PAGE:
|Dai Davies by SHS |
Initially a half-back in junior rugby, David or Dai as he became known, was signed in November 1927, for a £30 fee. Dai, from Clock Face, first came to prominence in August 1928, when he was designated Captain of the Possibles against the Probables in a pre-season trial match at Knowsley Road. His elder brother, Peter, a half-back, was also on the books, although his rugby league career was interrupted by working for the railways in Derby. In fact, both brothers played a number of games together in the A Team at Knowsley Road, when Peter occasionally captained the team.
His debut came in the away match with Widnes, on 25th August in what was a somewhat feisty affair, won 2-0 by the Chemics. He played as a half-back that afternoon and his second appearance was also as a stand-off against Carlisle City on 8th September, when the Saints won 8-5. It was then that he was switched to the centres, where he played the rest of his football as a Saint. The return of the 1928 Tourists was a big occasion, not least the return of the great winger Alf Ellaby and Dai was selected as his centre in the home match against Hunslet on 29th September. Ellaby was unstoppable that day, but the critics had their knives out for his inside man. To quote Premier in the St. Helens Newspaper: “That very pleasing boy, Davies, became still more boyish by the comparison that could not be avoided. He was overawed by the occasion and did not do himself justice but even if he had done himself justice he is not yet good enough for such a partnership as is being thrust upon him.”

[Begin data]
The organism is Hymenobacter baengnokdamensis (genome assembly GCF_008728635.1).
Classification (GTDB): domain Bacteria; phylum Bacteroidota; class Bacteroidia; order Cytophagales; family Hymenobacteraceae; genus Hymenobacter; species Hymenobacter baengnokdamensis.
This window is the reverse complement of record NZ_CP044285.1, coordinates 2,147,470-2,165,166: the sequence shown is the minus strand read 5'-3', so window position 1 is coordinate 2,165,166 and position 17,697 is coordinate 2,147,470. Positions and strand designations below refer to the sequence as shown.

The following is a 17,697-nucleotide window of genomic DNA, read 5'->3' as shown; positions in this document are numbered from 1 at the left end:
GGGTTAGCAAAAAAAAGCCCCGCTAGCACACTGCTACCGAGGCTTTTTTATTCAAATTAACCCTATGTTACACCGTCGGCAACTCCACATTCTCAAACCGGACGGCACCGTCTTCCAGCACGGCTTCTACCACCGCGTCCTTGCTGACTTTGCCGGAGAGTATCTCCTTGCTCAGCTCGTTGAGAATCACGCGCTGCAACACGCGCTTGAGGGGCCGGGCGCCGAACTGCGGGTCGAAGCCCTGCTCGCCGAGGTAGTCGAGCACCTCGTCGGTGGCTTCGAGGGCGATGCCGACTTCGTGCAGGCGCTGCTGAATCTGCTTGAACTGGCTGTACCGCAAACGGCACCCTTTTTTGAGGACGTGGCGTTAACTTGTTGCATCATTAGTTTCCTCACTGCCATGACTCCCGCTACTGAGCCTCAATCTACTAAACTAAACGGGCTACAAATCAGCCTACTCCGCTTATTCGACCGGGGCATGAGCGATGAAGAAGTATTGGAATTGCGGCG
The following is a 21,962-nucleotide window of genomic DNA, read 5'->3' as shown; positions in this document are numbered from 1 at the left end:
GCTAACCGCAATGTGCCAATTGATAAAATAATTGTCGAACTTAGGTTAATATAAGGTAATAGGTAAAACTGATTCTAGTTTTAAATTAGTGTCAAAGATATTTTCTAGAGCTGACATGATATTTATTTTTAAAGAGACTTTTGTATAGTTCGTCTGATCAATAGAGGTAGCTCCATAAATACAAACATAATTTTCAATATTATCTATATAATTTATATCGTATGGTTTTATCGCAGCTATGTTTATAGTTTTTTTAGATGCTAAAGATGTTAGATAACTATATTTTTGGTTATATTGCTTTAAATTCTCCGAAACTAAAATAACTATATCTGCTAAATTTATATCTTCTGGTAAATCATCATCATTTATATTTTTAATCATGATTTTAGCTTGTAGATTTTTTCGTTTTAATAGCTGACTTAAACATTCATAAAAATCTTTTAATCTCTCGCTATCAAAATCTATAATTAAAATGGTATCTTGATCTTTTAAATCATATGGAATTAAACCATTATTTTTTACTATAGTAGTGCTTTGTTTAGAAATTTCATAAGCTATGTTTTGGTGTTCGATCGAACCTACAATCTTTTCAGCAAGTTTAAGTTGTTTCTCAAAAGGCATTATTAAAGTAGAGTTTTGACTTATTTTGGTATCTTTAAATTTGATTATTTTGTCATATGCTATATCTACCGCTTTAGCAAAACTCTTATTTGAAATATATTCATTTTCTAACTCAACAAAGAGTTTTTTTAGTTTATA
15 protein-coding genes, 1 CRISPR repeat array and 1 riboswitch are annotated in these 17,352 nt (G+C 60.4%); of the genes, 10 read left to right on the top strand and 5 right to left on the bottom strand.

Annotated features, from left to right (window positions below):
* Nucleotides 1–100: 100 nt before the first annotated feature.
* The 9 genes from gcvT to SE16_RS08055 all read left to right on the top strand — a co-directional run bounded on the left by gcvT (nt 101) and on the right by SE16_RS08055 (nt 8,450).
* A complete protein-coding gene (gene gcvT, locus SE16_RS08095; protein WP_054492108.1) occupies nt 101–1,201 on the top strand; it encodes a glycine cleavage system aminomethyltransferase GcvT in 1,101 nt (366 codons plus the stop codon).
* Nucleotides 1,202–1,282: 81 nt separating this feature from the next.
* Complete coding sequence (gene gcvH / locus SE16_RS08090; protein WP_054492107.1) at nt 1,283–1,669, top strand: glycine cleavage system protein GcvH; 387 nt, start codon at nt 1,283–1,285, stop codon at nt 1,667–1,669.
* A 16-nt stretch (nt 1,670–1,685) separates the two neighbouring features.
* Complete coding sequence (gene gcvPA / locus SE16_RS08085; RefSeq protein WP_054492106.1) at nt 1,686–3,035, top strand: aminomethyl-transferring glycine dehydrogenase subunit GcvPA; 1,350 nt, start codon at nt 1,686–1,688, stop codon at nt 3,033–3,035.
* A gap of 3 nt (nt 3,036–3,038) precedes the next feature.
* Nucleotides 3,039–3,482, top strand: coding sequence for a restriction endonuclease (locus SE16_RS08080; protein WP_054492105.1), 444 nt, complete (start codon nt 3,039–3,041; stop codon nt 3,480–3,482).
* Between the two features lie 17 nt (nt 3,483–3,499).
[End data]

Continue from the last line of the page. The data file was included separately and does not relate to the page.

It was no easy task to get any First Team opportunities at Knowsley Road with the likes of Billy Mercer and George Lewis around, and Dai found himself back in the Reserves. Ironically, it was his brother Peter who next returned to senior action, with four appearances from December 1928 to the New Year. Returning for the game against Swinton at Knowsley Road on 19th January, which Saints lost 2-3, Dai enjoyed a run of 14 senior appearances until the end of the 1928-29 campaign, scoring three tries for good measure.
Dai was not an automatic choice at the start of the 1929-30 season and his appearances were becoming somewhat more sporadic. All told he played in nine First Team matches and as the 1929-30 season reached a climax, he was not included in the Challenge Cup final squad for the game against Widnes at Wembley and he played what was to be his last match for the club against York, on 21st April.
He initially signed on for the following season, but was promptly snapped up by Broughton Rangers for a £100 fee, indicative of his potential, on 13th September 1930. It is clear he had ability, but concerns were raised as to his relative lack of pace, which, apparently he needed to have with Ellaby outside him. This, plus lack of First Team opportunities generally triggered the inevitable. It should be noted, however, that Welshman George Lewis was centre to Ellaby on numerous occasions and it was his craft and skill that gave Alf so many tries, not pace as such. So what did he achieve at Broughton Rangers? Graham Morris, an expert in Manchester rugby league matters tells us that Davies made 158 appearances, 107 of them in his first three seasons at the club and he remained at Rangers until the outbreak of War. In 1939 he was working as a Bricklayer and living in Forrester Avenue, St Helens. Dai passed away in January 1989 in St. Helens, aged 79.